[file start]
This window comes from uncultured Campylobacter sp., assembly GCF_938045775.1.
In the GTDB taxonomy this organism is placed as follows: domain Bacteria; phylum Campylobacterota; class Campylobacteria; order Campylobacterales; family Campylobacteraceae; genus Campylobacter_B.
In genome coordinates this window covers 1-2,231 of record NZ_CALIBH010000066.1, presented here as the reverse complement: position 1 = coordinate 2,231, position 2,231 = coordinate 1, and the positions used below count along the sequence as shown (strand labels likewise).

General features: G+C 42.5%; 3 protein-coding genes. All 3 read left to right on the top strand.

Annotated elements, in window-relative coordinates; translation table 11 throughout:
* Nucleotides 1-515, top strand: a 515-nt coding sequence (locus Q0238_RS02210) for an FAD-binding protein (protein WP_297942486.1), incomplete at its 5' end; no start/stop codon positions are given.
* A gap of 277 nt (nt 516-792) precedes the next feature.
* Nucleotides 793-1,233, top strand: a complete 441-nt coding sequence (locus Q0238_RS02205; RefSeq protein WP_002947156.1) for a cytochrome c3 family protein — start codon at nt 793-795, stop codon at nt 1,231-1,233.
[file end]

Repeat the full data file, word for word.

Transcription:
This window comes from uncultured Campylobacter sp., assembly GCF_938045775.1.
In the GTDB taxonomy this organism is placed as follows: domain Bacteria; phylum Campylobacterota; class Campylobacteria; order Campylobacterales; family Campylobacteraceae; genus Campylobacter_B.
In genome coordinates this window covers 1-2,231 of record NZ_CALIBH010000066.1, presented here as the reverse complement: position 1 = coordinate 2,231, position 2,231 = coordinate 1, and the positions used below count along the sequence as shown (strand labels likewise).

General features: G+C 42.5%; 3 protein-coding genes. All 3 read left to right on the top strand.

Annotated elements, in window-relative coordinates; translation table 11 throughout:
* Nucleotides 1-515, top strand: a 515-nt coding sequence (locus Q0238_RS02210) for an FAD-binding protein (protein WP_297942486.1), incomplete at its 5' end; no start/stop codon positions are given.
* A gap of 277 nt (nt 516-792) precedes the next feature.
* Nucleotides 793-1,233, top strand: a complete 441-nt coding sequence (locus Q0238_RS02205; RefSeq protein WP_002947156.1) for a cytochrome c3 family protein — start codon at nt 793-795, stop codon at nt 1,231-1,233.